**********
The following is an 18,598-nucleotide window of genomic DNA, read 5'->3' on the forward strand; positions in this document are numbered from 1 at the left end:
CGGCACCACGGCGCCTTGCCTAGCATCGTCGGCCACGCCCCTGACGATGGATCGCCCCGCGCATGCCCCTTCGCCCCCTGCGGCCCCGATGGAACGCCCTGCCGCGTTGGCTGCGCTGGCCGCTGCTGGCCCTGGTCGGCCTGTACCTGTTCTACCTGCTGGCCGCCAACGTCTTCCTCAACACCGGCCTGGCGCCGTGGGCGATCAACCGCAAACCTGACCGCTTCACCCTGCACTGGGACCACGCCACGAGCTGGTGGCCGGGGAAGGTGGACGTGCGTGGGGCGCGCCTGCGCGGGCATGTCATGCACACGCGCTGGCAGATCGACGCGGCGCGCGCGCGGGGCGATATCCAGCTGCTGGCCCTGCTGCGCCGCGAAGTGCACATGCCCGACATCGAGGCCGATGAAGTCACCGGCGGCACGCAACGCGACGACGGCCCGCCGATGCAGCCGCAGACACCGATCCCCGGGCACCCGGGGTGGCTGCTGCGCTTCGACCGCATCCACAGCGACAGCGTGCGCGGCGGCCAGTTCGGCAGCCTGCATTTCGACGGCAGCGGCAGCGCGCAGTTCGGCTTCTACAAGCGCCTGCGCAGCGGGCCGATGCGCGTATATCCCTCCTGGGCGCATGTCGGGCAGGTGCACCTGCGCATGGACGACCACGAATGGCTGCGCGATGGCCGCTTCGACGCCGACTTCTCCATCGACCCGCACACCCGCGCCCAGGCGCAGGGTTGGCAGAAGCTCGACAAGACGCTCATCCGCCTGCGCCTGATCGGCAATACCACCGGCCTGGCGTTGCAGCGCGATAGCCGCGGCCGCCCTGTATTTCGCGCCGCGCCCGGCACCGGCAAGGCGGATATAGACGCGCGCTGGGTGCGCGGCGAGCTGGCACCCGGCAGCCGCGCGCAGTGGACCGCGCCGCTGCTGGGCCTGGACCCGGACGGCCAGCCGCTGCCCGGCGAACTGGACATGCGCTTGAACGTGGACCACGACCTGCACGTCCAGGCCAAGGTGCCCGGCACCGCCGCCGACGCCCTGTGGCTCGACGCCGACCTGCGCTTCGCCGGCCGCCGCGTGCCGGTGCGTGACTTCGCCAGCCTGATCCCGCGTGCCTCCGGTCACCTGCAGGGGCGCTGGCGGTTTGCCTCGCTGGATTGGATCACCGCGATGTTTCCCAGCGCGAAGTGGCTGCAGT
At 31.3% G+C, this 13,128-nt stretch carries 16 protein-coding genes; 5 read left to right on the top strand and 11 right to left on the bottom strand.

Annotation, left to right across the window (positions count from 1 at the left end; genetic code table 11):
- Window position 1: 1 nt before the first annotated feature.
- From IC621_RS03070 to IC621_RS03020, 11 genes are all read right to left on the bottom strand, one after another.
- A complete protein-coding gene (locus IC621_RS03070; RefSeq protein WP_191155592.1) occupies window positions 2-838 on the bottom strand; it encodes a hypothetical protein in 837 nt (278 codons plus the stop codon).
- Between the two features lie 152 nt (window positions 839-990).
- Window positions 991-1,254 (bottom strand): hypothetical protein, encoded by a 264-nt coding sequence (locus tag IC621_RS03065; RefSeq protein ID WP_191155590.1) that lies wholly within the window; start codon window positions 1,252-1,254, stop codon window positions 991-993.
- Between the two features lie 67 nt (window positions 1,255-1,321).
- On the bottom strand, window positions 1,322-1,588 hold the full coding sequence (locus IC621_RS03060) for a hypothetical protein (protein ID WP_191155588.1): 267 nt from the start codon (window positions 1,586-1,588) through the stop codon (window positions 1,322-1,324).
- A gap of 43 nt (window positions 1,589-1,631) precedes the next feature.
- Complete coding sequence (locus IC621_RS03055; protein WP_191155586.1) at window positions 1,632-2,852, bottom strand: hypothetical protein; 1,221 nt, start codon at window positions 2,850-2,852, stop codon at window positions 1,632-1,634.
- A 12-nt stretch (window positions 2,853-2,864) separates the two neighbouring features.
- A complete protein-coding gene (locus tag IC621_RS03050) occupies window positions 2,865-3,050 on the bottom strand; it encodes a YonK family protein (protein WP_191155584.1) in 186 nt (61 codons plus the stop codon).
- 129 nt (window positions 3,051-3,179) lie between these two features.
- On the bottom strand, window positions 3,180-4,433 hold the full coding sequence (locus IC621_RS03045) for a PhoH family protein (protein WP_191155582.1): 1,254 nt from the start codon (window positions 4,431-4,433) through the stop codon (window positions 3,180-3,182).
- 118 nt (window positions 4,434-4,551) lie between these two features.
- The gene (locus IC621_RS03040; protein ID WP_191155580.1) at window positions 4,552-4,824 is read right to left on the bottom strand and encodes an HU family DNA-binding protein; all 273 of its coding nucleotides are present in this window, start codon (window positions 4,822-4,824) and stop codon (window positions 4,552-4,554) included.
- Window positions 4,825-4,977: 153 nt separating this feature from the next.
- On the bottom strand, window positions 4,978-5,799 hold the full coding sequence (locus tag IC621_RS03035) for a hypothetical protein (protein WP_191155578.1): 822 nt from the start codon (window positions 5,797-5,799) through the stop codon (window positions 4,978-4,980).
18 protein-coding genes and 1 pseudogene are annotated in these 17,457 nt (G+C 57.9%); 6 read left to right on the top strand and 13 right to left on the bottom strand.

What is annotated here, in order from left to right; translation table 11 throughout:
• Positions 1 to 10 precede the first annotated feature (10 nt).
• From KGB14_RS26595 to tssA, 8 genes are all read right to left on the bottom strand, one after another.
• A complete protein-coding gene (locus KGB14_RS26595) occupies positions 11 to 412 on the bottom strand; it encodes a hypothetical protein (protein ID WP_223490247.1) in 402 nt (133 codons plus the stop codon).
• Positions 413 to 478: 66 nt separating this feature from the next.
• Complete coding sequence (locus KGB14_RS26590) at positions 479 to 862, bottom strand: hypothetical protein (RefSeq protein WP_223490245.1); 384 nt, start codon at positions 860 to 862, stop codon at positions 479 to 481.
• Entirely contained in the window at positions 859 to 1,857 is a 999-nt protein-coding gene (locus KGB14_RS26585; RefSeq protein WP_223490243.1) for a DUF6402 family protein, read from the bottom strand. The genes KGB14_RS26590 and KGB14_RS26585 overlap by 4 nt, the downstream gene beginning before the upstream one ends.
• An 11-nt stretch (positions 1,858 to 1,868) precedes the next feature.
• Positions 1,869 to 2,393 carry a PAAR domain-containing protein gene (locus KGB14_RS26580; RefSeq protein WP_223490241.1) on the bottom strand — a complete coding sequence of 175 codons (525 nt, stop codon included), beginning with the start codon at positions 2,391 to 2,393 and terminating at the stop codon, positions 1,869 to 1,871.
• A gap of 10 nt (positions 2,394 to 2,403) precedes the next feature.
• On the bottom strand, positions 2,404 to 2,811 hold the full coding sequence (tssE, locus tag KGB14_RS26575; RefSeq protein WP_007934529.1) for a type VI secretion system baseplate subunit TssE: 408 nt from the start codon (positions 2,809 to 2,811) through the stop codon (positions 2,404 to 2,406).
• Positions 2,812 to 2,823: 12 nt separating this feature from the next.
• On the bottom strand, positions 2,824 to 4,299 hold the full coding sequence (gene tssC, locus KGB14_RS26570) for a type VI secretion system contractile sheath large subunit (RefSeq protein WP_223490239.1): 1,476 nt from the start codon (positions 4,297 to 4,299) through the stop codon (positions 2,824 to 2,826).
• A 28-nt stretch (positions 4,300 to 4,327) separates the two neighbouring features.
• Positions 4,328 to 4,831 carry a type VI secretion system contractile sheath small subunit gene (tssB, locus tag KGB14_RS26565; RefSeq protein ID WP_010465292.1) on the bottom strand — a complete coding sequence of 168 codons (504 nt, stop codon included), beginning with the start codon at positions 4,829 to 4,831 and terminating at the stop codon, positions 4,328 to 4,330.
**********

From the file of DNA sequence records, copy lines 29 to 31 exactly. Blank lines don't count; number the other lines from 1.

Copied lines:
• Entirely contained in the window at positions 859 to 1,857 is a 999-nt protein-coding gene (locus KGB14_RS26585; RefSeq protein WP_223490243.1) for a DUF6402 family protein, read from the bottom strand. The genes KGB14_RS26590 and KGB14_RS26585 overlap by 4 nt, the downstream gene beginning before the upstream one ends.
• An 11-nt stretch (positions 1,858 to 1,868) precedes the next feature.
• Positions 1,869 to 2,393 carry a PAAR domain-containing protein gene (locus KGB14_RS26580; RefSeq protein WP_223490241.1) on the bottom strand — a complete coding sequence of 175 codons (525 nt, stop codon included), beginning with the start codon at positions 2,391 to 2,393 and terminating at the stop codon, positions 1,869 to 1,871.